The recycling coordinator describes the impulse to throw hopefully-recyclable-non-recyclable material in the green bin as “wishcycling,” and while it’s often done with good intentions, it actually clogs up the recycling stream, causing contamination. This requires extensive resources to correct (Madison County’s system is largely hand sorted), and sometimes, it damages recycling equipment, puts workers at risk, or gets viable-material thrown out all together. Welch says when in doubt, throw it out.

See this list of non-acceptable curbside matierials to avoid placing in your recycling bins:

Plastic “Clamshell” Containers

Plastic Cups/Lids

Black Plastic

Straws or Utensils

Plastic Bags

Paper Cups

Milk/Juice Cartons

Napkins/Paper Towels/Tissues

Biodegradable or Compostable Items

Frozen/Microwaveable or Refrigerated Food Boxes

Egg Cartons

Any mix of foil/metal and plastic

Styrofoam (any type)

Other: Cords, Hoses, Ropes, Belts and Chains, Windows, Drinking Glasses, Mirrors.

The reasoning for what’s not acceptable is complex, and things could change at any time. Some materials, like electronics (and even bulk styrofoam), have special programs to recycle them outside of the curbside program. The Madison County Solid Waste Department provides a search tool on their website to learn how to properly dispose of any given material. Check the county’s website, MadisonCountyRecycles.ny.gov, to find out more.

A new state-wide paint recycling program is beginning May 1, 2022. Details can be found at paintcare.org/states/new-york/.

Insights and the future

Madison County recently celebrated its 30th anniversary of recycling in 2020, a milestone showing the municipality’s longstanding commitment to divert trash away from the landfill as much as possible. These efforts along with the county’s recent “Rethink Waste” initiative have been showing promising results, Welch says.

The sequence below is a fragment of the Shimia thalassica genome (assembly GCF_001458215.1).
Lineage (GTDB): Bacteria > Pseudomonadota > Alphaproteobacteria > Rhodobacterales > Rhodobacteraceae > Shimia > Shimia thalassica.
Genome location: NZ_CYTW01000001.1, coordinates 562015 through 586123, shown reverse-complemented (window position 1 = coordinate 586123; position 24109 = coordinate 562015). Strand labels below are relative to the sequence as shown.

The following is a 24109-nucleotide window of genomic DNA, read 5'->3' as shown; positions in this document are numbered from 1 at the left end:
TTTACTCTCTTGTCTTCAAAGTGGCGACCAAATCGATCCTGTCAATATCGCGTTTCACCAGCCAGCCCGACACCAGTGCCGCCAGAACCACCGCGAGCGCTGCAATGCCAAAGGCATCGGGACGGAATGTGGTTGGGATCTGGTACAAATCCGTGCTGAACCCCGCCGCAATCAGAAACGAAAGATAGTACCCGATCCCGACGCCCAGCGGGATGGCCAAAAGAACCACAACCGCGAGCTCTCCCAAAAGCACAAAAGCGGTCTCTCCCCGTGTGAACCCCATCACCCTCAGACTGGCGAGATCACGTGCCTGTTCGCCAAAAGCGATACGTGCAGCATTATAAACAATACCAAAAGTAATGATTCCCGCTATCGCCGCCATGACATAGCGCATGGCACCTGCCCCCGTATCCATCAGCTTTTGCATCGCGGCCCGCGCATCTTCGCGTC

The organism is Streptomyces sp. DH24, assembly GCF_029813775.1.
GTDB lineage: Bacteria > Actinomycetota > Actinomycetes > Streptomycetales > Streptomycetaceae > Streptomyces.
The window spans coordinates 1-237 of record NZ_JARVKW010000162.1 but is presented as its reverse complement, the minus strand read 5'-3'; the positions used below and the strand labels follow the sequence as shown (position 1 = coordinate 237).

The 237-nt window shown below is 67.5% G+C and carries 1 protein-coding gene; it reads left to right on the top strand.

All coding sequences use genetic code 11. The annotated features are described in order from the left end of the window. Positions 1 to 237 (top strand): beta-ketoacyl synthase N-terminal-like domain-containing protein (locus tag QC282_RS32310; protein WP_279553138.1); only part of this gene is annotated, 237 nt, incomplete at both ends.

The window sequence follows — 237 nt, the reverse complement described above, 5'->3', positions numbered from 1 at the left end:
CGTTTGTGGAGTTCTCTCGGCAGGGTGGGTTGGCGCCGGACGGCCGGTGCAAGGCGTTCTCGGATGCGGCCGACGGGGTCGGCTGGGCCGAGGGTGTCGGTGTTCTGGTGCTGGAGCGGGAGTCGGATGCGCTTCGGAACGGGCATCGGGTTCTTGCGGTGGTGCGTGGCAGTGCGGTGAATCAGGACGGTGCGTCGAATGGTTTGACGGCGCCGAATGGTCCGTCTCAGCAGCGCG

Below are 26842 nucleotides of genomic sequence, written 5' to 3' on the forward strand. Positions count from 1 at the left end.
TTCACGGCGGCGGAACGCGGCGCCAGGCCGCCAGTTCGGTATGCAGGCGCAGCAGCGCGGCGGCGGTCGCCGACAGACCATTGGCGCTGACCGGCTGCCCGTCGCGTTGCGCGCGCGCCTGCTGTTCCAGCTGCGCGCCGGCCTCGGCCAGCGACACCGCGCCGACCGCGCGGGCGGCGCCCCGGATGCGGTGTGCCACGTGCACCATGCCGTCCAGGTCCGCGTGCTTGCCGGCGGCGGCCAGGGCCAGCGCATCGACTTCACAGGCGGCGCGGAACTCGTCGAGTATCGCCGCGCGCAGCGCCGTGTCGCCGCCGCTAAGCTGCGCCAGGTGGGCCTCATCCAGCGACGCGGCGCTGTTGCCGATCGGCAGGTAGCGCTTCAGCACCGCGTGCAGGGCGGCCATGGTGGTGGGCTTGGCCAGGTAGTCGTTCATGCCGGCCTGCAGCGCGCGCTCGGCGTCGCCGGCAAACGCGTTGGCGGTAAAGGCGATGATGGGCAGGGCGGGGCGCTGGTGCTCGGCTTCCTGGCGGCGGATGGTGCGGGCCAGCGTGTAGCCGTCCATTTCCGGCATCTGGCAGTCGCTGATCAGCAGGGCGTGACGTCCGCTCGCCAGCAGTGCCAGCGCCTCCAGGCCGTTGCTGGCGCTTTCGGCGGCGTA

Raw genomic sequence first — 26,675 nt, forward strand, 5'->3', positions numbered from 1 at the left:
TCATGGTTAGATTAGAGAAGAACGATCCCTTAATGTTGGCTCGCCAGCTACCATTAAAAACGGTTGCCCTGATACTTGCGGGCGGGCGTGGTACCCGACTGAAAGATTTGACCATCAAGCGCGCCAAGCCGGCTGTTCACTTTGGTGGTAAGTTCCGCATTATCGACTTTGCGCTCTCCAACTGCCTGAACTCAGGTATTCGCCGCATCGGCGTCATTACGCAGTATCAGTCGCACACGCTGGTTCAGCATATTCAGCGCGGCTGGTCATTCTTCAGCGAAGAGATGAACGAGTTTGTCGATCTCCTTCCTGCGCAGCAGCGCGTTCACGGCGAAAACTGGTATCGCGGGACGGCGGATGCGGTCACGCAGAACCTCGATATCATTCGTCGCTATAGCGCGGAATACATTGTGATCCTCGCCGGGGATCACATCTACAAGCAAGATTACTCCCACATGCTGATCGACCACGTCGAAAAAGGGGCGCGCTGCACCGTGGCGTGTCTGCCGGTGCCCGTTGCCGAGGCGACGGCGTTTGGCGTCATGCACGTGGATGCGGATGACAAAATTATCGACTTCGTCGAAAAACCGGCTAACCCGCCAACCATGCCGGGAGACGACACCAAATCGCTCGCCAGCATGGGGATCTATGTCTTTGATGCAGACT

“The community is still really strongly involved in recycling and they do want to recycle correctly, and we have seen that in our facility in terms of less contamination coming through.”

In addition to this progress, Welch says that recycling markets are starting to make a comeback, with more competition and places for materials to go.

However, recycling isn’t the end-all to society’s waste problems. “It is a great way to reduce waste, but it’s not the most effective way.” What’s most effective is to not create waste at all, Welch says.

Having conversations with the public and instilling curiosity about where their trash goes is important, because it does have to end up somewhere. Should waste trends remain consistent, there’s about 100 years left in the county’s landfill capacity, the recycling coordinator reports. She says consumers can have an influence on these trends and the kinds of waste being generated in the first place.

“You can choose recycled products when you go to the store and let the larger companies know that hey, you want your container of milk to be in something that can be recycled,” Welch said. “Consumers have that purchasing power to help sway how materials are made, what they’re made out of, if they can be recycled, if there’s a market for them, and even if there’s no longer a need for certain types of packaging and it’s just ultimately creating waste.”

Bottom line: an informed public can help make change.

When the landfill is all filled up, waste will have to find a new home, and the landfill will require constant environmental monitoring, as it already does now.

“Recycling is great, but our goal is to reduce waste so we can extend the life of our landfill even longer. And that’s a much larger conversation,” she admitted.

To learn more about Madison County Solid Waste and Recycling, visit MadisonCountyRecycles.ny.gov.